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Artillery Row Books

Murders for June

Murders haunt the longest days as well as the shortest

“‘I wish you’d make up your mind whether you are giving me a third degree or making love to me.’ ‘My mind has nothing to do with it,’ I said.”

The dialogue, in this case from The Little Sister (1949) of course is Chandler writing as Marlowe, “a nice enough fellow, in an ingenuous sort of way” as he is described in The Lady in the Lake (1943), or, when in a bleak mood in The Little Sister, as “the page from yesterday’s calendar crumpled at the bottom of the waste-basket.” There is much pessimism in the last, and a harsh account of a change in Los Angeles:

We’ve got the big money, the sharp-shooters, the percentage workers, the fast-dollar boys, the hoodlums out of New York…. We’ve got the flash restaurants and night club s they run, and the hotels and apartment houses they own, and the grifters and con men and female bandits that live in them… Out in the fancy suburbs dear old Dad is reading the sports page in front of a picture window, with his shoes off, thinking he is high class because he has a three-car garage. Mom is in front of her princess dresser trying to paint the suitcases out from under her eyes. And Junior is clamped onto the telephone calling up a succession of high school girls that talk pigeon English and carry contraceptives in their make-up kit.

This tone is usually not given voice by Chandler, but it is below the surface of what is characterised as “a neon-lighted slum.” The imagery is often of decay — “like ants on a piece of overripe fruit” — and many of the characters manoeuvre accordingly, police as well as criminals. Marlowe seeks the truth but that is generally harsh. The pace of the plots is fast, but there can also be an unravelling of character and conspiracy that matches Simenon in the sense of the pressure of and on moral opposites.

The Lady in the Lake, The Little Sister, The Long Goodbye (1953) and Playback (1958) are brought together by Everyman in a handsome edition, first published in 2002 and recently republished for £20. The introduction, by Tom Hiney, whose biography of Chandler appeared in 1997, is helpful, on both man and style, and puts the individual books into context. Money, violence and sex are central in the novels, but they are all aspects of a rootlessness played out in a harsh environment, human as well as physical. A must.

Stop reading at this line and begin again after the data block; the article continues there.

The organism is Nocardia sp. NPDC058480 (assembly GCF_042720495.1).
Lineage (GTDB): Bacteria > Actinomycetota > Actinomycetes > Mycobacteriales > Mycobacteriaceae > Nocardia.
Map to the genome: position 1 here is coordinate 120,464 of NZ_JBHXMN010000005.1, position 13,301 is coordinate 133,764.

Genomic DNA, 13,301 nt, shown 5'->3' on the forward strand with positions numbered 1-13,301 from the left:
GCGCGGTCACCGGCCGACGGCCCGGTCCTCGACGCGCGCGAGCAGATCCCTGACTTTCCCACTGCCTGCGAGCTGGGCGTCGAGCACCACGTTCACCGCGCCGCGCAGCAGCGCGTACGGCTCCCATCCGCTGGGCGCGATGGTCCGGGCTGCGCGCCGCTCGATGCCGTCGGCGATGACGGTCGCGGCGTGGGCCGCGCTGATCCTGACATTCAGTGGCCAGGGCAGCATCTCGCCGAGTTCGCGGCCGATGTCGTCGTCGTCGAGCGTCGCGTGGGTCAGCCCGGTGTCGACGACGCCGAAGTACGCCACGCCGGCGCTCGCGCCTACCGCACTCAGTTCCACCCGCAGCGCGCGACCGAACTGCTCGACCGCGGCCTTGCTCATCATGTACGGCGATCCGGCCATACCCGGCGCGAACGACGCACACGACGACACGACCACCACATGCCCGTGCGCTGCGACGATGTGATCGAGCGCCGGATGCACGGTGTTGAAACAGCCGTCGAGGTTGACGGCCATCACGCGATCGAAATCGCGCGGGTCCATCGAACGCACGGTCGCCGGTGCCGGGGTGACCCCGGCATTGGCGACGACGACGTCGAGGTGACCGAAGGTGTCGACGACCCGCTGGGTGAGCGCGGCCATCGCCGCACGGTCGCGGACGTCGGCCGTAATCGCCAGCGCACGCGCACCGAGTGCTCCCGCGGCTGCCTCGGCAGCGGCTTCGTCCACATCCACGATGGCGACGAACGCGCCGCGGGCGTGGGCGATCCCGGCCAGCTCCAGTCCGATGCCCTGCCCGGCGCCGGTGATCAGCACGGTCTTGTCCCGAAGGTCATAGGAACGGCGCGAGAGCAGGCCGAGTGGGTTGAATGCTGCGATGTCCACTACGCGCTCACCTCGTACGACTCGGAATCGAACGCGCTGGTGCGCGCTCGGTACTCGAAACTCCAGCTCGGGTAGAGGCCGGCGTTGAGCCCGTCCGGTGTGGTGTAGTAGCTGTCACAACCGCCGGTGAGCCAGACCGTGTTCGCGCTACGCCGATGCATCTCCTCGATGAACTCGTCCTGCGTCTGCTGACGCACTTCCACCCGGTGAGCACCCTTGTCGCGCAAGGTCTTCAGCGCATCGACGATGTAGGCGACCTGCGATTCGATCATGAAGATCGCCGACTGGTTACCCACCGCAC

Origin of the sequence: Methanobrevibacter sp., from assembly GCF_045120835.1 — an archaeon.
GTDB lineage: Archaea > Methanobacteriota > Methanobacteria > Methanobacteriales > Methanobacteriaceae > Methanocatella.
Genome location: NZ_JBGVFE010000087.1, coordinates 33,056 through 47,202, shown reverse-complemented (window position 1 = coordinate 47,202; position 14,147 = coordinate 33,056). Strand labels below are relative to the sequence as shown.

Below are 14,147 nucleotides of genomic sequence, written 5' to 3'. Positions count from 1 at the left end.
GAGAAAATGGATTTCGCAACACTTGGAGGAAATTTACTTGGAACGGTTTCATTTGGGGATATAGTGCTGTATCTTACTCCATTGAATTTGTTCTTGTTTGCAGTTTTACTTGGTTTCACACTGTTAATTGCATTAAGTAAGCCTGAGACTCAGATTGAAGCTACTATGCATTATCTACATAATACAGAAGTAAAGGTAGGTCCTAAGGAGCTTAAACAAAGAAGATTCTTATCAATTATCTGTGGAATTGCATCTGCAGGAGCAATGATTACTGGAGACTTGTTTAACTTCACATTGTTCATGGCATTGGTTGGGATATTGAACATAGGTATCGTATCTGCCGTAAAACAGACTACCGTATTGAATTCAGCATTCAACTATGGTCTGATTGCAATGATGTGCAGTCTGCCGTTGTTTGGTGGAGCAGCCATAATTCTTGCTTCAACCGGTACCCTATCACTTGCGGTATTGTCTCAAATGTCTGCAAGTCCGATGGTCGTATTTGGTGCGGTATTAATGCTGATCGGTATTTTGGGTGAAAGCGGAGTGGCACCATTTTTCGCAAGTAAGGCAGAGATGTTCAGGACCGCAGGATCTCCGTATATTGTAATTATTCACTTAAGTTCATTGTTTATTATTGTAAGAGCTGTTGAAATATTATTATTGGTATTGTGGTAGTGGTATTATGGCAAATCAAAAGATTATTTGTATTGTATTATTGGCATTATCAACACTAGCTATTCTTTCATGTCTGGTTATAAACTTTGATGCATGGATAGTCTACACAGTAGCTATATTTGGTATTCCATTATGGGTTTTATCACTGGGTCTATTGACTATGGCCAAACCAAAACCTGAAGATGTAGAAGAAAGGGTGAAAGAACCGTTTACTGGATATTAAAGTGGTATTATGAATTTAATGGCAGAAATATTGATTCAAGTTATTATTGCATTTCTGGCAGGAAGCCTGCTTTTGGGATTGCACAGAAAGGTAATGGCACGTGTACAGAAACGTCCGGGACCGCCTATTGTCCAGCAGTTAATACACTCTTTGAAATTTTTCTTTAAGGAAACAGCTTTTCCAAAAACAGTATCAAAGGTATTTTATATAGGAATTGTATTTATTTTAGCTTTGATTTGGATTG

My second book of the month is of a different scale and offers a contrasting voice. Christianna Brand (1907-88) was far from hardboiled, but she offered very skilful plots and London Particular (1952; British Library Crime Classics, 2024, £9.99) was her favourite. Others of hers have already appeared in the series, and her hero, Inspector Cockrill, a sardonic smoker different to Marlowe, is brought in to explain an impossible murder with a closed circle of seven suspects, one of whom we are told is the murderer. Unlike Christie, there is an engagement with social change, the attractive Rosie being promiscuous and seeking an (illegal) abortion. The fog is everywhere. A real puzzler of a plot. Recommended.

In contrast to the recent train timetable-obsessed novels of Seicho Matsumoto I have reviewed, Akimitsu Takagi’s The Noh Mask Murder (Pushkin Vertigo, 2024, £9.99), the first English translation of a classic locked-room mystery is replete with more historic themes, those of a traditional culture, in the shape of a figure in a sinister mask who appears to be haunting the Chizuri family as it is killed off. Taut, well-constructed, with two narrative viewpoints interestingly different, this is an impressive read.

Very different in tone, and designed for a pleasant summer’s day (any sightings?), M.R.C. Kasasian’s The Montford Maniac (Canelo, 2024, £9.99) provides different voices in terms of the fictional character inhabiting the mind of the whimsically perceptive Lady Violet Thorn, with contemporary killings paralleling those of a decade ago. The whole froths along, with humour to the fore.